Book Magic

outliers-volume-1It’s been a long and very exhausting two months, but we finished it at last. Outliers: 2016 is now available in paperback. Forthcoming posts on the Outlier’s main site will cover more about the actual content of the series. I’m more drawn to the technical how.

Usually when people find out about publications I do, they approach with “hey, I got a story of my own.” I’m sympathetic to people who want to tell stories, but many personal experiences have educated me in the difficulties in producing quality books. I’m certainly not trying to crush anyone’s dreams, but I do think many folks underestimate the incredible amount of labor it takes to get to print.

I’ve come to suspect that events like National Novel Writing Month (NaNoWriMo) have become more part of the problem than the solution. The event tends to promote an erroneous idea that writing a novel is easy. The timing creates a spike in material that builds slush mountains (not piles) at larger publishers, or hemorrhaging on Amazon and other self-published distributors throughout the winter.

Amazon and other services who promote NaNoWriMo do not care how much poor quality material is produced because even if only a few copies are sold to the author’s immediate family, they still make a profit. Or else they would pull the plug so fast, you’d wake up the next morning to discover indie publishing all but died overnight.

Instead, a lot of what goes into publishing is primarily about 1,001 magic tricks, such that readers never know, never spare a thought to every minor detail. To borrow from Christopher Priest…

The Pledge. 

Something ordinary, seemingly a book. These days, for a story to be exceedingly original is very rare, such that the description will sound similar to what others have written. This is fine, but there are unsaid expectations: hopes of proper grammar, punctuation, spelling, formatting, page numbers, etc, etc, etc.

The strange thing is that the more there are of these simple but professional elements, the more ordinary is the book in question. This is because of our expectations caused by prior generations of book publishing. And by applying these elements, we would not otherwise be distracted from…

The Turn. 

The pledge is the responsibility of the formatters and editors, to convince us of something grounded. But the turn, the second act in which an ordinary story does something extraordinary, that is up to the writer. The turn is the point where true magic is unveiled, when we are shown emotions that we didn’t expect to feel from reading.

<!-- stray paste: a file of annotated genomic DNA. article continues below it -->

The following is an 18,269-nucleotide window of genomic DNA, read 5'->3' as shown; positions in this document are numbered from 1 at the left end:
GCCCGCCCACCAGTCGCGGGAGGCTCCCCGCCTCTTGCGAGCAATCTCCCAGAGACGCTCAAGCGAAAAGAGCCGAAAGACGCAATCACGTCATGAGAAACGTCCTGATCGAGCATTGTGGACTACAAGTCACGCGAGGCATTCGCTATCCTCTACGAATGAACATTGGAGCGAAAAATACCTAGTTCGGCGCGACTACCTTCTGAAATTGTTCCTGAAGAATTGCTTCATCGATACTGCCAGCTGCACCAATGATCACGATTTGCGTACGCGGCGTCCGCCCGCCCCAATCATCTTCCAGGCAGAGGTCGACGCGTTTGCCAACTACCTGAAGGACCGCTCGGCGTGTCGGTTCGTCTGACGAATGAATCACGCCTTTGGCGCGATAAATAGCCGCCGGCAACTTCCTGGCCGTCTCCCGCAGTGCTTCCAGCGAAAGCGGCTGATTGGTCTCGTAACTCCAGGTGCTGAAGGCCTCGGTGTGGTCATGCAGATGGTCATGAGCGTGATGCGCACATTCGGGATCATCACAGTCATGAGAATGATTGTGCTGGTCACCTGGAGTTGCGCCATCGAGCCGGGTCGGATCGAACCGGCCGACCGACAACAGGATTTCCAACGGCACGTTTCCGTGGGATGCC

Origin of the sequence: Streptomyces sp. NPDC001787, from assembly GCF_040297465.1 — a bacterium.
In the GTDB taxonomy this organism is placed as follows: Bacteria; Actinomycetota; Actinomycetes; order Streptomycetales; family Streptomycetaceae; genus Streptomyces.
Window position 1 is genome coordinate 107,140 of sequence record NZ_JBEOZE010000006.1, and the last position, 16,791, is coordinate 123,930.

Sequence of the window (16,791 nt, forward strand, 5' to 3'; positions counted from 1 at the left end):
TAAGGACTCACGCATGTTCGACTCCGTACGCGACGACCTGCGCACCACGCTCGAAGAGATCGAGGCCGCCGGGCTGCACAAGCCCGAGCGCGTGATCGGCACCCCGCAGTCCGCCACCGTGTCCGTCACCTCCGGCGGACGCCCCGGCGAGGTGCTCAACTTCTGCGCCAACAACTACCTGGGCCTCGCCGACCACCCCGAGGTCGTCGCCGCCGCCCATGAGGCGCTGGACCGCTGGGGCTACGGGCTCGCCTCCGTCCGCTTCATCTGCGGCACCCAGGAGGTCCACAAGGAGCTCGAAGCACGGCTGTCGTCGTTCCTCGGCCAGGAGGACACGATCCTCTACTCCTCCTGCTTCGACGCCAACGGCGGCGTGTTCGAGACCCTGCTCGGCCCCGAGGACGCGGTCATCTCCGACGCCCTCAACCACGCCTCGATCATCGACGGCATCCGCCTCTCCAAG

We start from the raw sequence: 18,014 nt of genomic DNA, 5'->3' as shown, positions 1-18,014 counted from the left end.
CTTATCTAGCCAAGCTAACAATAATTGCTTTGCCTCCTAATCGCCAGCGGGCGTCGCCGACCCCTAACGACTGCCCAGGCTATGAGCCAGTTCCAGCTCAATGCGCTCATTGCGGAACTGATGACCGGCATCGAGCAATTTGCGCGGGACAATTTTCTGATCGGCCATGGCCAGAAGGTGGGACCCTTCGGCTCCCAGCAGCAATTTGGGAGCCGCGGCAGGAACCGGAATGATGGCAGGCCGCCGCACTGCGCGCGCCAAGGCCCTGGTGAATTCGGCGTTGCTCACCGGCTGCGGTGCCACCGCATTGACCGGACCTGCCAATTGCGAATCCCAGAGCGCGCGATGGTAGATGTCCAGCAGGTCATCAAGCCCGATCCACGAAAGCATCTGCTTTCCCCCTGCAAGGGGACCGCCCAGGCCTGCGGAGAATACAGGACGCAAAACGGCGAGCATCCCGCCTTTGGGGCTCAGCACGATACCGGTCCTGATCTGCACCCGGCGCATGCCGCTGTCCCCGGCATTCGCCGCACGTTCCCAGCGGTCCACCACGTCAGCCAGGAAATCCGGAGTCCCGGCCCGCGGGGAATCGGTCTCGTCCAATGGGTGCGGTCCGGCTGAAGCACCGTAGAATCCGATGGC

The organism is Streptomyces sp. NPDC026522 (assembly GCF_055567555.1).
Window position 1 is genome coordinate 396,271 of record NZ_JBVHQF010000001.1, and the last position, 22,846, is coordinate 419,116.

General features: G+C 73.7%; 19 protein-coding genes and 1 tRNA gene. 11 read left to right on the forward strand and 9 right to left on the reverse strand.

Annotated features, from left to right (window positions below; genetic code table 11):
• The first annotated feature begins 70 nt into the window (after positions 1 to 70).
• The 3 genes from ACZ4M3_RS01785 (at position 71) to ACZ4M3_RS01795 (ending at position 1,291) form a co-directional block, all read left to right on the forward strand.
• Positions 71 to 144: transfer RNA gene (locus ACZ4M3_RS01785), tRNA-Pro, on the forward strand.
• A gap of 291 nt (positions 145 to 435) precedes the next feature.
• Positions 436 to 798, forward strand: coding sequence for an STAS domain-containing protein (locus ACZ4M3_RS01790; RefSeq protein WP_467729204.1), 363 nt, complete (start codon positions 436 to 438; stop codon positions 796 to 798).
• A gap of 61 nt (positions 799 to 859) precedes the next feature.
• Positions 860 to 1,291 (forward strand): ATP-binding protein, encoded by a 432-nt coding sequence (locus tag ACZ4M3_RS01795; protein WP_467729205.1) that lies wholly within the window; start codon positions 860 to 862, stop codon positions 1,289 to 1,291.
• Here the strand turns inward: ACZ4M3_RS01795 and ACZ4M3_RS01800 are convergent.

Sometimes, that is to experience something in writing that we wish for ourselves.
Sometimes, that is to discover and explore an idea we had never considered.
Sometimes, that is the twists and turns of plots that subverted our expectations.

It is the most important magic, for it conjures something we never thought we could think or feel. And that is why we read until…

The Prestige.

All stories end. The extraordinary becomes ordinary again, and people have to go back to reality. Such is the demand of the natural universe.

But if the spell is good, then the magic will travel from the reader’s mind to their mouth. Emotions always want an outlet, or such we wouldn’t bother writing to begin with. And it is the goal to create something worth discussing, so that the magic can spread and live on. Thus the prestige is left to neither editor or writer, but the reader. They have to want to believe in that magic.

That’s what goes into creating a story. And I suspect, that’s more than most expected to weave.

Advertisements

Musings & Outliers: 2016 Available Now!

outliers-volume-1

We’re losing control.

Director Zimmerman won’t admit it of course, but the projections are bad news in all directions. Outliers, men and women of extraordinary talents, are exploding in numbers across the globe thanks to the new drug “Illumination.”

We think the clandestine group “Legion” is responsible for spreading the substance, but not for producing it. And they’re not the only ones on the move, as others are playing in the shadows. AURA has begun operating in other countries, and our network is growing to match that of the CIA. But I can’t shake my gut feeling that we’re making a mistake, that we’re spread too thin to see what’s really coming.

The future is a jigsaw puzzle that we try to rearrange into something pleasing, but the image it’s taking is horrible…

–Dr C. Reynolds, PhD

Outliers: 2016 is now available in eBook format for the United States and the United Kingdom. The print version will be available next week, but until then be sure to follow us on Facebook or Twitter for more news!

I finally have this thing called “spare time” again. Not much, but some. So much of last week was spent formatting and preparing Outliers for release. The eBook version maybe complete, but the print version isn’t just yet.